Swim, Bike, and Run for a Cause Posted on September 1st, 2009 by

A participant in the Epsilon Pi Alpha hosted triathlon jogs his bike along the course. (Photo by Hanna Schutte '11)

A participant in the Epsilon Pi Alpha hosted triathlon jogs his bike along the course. (Photo by Hanna Schutte '11)

By Hanna Schutte ’11

Start with a 500-yard swim, take a 12.5-mile bike ride, and finish up with a 3.3-mile run. Not only is this a great way to get in shape, it’s also a way to support Insulindependence, a national cause dedicated to changing diabetic lives through fitness, adventure travel, educational outreach, and web-based community support.

On April 25, the Gustavus fraternity Epsilon Pi Alpha hosted a triathlon. This event was part of the fraternity’s Diabetes Week. The week began Sunday, April 20 with a banquet and silent auction, and continued all week with diabetes-related events. These included a Monday night event titled “Education Pie Awareness,” which featured speakers telling their diabetes stories, free glucose testing in the cafeteria on Tuesday, and a karaoke challenge on Wednesday. On Sunday, several Eppie members participated in the Minnesota Ironman—a bicycle ride in Lakeville.

The triathlon is the culmination of the Eppie’s Diabetes Week. This was the second year Epsilon Pi Alpha has hosted a triathlon. “Last year was a good learning year, and we’ve found ways to make things run better,” said Eppie member Andrew Michelson. Some of these changes from last year include chip timing and easier online registration.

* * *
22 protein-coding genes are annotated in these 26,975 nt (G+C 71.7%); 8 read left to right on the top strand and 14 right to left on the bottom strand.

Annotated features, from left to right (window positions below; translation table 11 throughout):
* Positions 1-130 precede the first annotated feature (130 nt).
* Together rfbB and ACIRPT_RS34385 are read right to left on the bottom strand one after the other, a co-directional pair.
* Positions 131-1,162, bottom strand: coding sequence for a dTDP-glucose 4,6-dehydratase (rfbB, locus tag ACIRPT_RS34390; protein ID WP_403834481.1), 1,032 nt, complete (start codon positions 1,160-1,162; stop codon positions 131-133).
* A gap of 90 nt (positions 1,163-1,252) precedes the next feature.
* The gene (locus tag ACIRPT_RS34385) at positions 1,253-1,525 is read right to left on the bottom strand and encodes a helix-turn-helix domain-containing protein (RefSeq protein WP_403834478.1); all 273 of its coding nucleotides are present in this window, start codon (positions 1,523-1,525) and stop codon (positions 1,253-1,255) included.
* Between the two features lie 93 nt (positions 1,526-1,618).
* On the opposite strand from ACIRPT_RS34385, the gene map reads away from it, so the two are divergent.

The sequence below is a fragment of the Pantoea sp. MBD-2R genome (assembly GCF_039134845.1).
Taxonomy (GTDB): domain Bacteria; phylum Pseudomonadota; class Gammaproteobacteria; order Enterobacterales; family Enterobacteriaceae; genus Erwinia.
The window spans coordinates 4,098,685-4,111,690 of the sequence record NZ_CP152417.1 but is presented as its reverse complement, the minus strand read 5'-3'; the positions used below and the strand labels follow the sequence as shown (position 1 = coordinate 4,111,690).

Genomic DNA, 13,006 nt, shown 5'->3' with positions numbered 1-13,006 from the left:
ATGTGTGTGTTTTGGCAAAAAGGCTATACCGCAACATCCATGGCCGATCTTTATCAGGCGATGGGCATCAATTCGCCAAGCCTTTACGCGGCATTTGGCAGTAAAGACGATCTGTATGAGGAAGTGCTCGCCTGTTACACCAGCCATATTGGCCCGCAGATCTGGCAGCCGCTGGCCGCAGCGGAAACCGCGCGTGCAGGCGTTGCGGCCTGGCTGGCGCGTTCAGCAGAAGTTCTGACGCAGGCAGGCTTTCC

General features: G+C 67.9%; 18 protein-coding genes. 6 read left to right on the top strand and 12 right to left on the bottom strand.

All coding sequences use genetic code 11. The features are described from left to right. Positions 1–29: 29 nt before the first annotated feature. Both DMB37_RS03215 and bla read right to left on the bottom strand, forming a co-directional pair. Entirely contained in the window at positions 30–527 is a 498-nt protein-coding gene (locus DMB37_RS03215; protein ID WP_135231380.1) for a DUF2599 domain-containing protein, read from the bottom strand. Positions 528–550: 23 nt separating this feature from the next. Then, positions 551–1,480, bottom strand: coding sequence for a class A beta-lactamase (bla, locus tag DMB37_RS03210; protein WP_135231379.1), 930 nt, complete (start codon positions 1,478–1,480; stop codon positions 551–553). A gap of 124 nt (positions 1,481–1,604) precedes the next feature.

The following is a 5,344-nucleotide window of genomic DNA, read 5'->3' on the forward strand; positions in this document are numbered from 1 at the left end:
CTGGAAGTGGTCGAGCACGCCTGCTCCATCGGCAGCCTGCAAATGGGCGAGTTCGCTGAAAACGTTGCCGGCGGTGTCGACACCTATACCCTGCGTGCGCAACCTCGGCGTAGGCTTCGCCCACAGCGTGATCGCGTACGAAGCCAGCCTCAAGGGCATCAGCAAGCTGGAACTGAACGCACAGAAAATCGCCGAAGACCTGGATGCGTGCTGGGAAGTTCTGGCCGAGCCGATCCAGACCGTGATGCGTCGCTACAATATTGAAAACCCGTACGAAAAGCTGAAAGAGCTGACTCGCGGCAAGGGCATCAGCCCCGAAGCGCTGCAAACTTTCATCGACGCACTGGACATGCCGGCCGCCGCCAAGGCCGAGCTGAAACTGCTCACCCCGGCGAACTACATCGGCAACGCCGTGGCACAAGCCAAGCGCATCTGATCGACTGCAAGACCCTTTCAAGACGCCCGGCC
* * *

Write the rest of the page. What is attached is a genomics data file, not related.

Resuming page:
Epsilon Pi Alpha was inspired to host a triathlon by of one of their former members, Peter Nerothin ’02, who was in attendance at the Gustie Triathlon to cheer on participants. After being diagnosed with diabetes during his time at Gustavus, he decided that his disease was not going to limit him from doing the adventure treks and endurance races he enjoyed. Instead, he founded Insulindependence, a program founded to “empower type 1 adolescents through adventure travel expeditions, teaching them the value of communication through positive and challenging experiences. Over the years, Insulindependence has expanded its mission to serve all people with diabetes through various types of fitness and adventure programs,” said Nerothin.

“Insulindependence has a variety of programs, ranging from working with physicians, to pairing with diabetic children for endurance race training, to an international running club. Insulindependence has served people from all over the world, from ages 8 to 61. At a typical event, a group of participants is surrounded by about 150 years of diabetic experience. You won’t find that in a doctor’s office,” said Nerothin.

Through endurance races, Insulindependence hopes to convey the message that “diabetes doesn’t have to be such a bad thing,” said Nerothin. With a growing network of support and an interest in supporting people live the lives they want to with diabetes, events like the Gustie Triathlon truly demonstrate what Insulindependence is all about.

Epsilon Pi Alpha had a good turnout for this year’s triathlon. “We had about 80-100 participants signed up. Throughout the whole week, we hoped to raise around $8,000,” said Michelson.

Participants worked hard to get ready for the event, and had good reason to do so. “I think it was important for me to help this cause because two of my good friends have type-1 diabetes. Plus, it was a good way to get myself to work out,” said Eppie member and triathlon participant, Billy Cuevas.

If you have never participated in a triathlon, or find the idea daunting, Michelson says the Gustie Triathlon is a great place to start.

“It’s a short triathlon, so if you are interested but unsure if you can do it, this is a great place to try it out and get some experience. You can sign up as a relay, as well,” said Michelson. Many first time tri-athletes were in attendance at Saturday’s event. The Eppies are planning on having the event again next year, so there is plenty of time to get ready.


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